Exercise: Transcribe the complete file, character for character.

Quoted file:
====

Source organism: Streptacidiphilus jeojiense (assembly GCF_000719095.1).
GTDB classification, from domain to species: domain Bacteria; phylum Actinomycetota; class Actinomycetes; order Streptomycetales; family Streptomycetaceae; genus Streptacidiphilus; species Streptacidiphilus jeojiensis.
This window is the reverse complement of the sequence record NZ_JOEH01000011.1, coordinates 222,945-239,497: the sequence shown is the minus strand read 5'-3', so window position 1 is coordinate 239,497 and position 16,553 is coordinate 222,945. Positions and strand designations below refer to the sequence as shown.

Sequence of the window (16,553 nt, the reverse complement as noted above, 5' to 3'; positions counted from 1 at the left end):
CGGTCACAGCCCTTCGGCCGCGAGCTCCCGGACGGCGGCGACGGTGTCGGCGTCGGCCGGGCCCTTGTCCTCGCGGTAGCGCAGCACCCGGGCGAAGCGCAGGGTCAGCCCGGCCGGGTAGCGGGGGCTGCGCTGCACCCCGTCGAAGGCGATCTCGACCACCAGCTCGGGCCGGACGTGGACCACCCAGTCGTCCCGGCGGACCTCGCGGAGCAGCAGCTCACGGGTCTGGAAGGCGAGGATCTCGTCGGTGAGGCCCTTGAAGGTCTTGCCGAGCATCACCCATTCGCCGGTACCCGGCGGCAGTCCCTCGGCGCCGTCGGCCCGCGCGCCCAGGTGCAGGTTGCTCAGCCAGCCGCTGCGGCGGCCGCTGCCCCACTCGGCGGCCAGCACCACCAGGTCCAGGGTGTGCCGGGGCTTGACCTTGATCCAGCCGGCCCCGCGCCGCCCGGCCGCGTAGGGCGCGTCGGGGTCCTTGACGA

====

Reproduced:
Source organism: Streptacidiphilus jeojiense (assembly GCF_000719095.1).
GTDB classification, from domain to species: domain Bacteria; phylum Actinomycetota; class Actinomycetes; order Streptomycetales; family Streptomycetaceae; genus Streptacidiphilus; species Streptacidiphilus jeojiensis.
This window is the reverse complement of the sequence record NZ_JOEH01000011.1, coordinates 222,945-239,497: the sequence shown is the minus strand read 5'-3', so window position 1 is coordinate 239,497 and position 16,553 is coordinate 222,945. Positions and strand designations below refer to the sequence as shown.

Sequence of the window (16,553 nt, the reverse complement as noted above, 5' to 3'; positions counted from 1 at the left end):
CGGTCACAGCCCTTCGGCCGCGAGCTCCCGGACGGCGGCGACGGTGTCGGCGTCGGCCGGGCCCTTGTCCTCGCGGTAGCGCAGCACCCGGGCGAAGCGCAGGGTCAGCCCGGCCGGGTAGCGGGGGCTGCGCTGCACCCCGTCGAAGGCGATCTCGACCACCAGCTCGGGCCGGACGTGGACCACCCAGTCGTCCCGGCGGACCTCGCGGAGCAGCAGCTCACGGGTCTGGAAGGCGAGGATCTCGTCGGTGAGGCCCTTGAAGGTCTTGCCGAGCATCACCCATTCGCCGGTACCCGGCGGCAGTCCCTCGGCGCCGTCGGCCCGCGCGCCCAGGTGCAGGTTGCTCAGCCAGCCGCTGCGGCGGCCGCTGCCCCACTCGGCGGCCAGCACCACCAGGTCCAGGGTGTGCCGGGGCTTGACCTTGATCCAGCCGGCCCCGCGCCGCCCGGCCGCGTAGGGCGCGTCGGGGTCCTTGACGA